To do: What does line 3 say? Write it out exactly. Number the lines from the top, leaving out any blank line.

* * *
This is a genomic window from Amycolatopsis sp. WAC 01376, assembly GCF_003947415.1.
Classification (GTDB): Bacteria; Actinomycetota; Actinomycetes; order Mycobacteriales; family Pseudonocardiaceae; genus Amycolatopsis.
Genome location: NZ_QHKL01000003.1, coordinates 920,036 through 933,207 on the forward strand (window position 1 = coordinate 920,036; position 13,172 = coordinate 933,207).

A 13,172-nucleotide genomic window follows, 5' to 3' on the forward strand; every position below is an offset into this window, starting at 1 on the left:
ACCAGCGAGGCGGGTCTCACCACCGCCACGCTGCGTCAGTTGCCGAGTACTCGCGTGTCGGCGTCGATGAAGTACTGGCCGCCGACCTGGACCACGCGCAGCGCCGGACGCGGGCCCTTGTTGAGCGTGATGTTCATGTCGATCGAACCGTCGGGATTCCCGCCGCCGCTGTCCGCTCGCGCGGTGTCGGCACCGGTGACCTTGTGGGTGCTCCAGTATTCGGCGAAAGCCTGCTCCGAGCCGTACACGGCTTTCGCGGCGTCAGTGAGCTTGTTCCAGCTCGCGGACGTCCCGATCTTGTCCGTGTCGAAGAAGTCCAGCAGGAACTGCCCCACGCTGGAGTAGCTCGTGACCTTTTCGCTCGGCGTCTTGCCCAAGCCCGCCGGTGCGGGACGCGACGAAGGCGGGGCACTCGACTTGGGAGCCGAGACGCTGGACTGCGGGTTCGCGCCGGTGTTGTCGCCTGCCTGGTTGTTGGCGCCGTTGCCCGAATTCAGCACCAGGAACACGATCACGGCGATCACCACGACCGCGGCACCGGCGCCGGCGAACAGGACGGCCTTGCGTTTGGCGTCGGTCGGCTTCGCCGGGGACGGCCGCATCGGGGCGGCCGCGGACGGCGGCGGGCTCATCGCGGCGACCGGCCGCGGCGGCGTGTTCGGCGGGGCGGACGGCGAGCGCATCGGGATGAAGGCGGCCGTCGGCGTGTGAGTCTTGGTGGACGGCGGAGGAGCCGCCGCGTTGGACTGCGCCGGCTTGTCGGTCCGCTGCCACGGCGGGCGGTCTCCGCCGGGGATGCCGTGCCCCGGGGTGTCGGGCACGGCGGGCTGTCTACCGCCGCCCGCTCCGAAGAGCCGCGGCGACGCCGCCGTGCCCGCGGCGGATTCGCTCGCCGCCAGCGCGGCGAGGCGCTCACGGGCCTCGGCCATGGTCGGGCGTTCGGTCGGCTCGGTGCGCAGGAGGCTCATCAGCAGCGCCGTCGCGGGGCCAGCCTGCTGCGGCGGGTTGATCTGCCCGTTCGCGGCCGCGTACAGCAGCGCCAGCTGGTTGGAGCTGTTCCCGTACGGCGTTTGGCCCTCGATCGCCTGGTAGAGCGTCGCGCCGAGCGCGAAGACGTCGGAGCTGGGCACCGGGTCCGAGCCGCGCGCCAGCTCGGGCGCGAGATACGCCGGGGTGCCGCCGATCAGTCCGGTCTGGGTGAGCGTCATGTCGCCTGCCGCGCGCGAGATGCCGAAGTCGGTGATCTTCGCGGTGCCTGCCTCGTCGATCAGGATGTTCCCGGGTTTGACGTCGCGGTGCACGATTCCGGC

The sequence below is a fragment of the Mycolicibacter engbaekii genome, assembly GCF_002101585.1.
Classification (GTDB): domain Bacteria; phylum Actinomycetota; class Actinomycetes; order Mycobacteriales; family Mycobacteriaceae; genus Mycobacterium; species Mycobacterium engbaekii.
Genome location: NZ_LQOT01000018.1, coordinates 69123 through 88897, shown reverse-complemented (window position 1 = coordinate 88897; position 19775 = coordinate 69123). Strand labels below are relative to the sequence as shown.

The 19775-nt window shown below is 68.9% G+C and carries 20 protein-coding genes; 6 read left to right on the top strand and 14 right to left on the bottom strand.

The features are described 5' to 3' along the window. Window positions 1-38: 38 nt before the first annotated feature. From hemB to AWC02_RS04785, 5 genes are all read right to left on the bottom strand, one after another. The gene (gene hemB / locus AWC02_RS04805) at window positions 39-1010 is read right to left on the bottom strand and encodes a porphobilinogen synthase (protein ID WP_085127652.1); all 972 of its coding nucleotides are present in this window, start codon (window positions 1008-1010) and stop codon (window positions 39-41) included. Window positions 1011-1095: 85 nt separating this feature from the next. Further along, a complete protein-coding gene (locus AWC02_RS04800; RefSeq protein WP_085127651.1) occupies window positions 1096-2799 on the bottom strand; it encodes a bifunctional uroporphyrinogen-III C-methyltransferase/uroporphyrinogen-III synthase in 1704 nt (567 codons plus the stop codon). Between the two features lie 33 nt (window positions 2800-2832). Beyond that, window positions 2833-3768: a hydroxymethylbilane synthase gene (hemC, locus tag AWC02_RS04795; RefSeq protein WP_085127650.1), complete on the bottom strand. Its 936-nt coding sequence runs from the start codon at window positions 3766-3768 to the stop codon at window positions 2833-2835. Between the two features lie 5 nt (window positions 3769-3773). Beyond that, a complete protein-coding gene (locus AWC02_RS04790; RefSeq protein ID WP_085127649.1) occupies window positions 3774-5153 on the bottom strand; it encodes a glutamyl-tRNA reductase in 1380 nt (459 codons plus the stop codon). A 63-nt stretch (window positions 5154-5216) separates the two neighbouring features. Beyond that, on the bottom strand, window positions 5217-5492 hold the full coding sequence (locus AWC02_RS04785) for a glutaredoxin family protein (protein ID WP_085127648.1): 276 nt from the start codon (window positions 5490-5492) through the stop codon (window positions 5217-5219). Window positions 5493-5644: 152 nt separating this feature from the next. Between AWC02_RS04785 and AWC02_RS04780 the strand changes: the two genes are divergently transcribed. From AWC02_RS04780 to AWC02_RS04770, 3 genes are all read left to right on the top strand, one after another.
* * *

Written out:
Genome location: NZ_QHKL01000003.1, coordinates 920,036 through 933,207 on the forward strand (window position 1 = coordinate 920,036; position 13,172 = coordinate 933,207).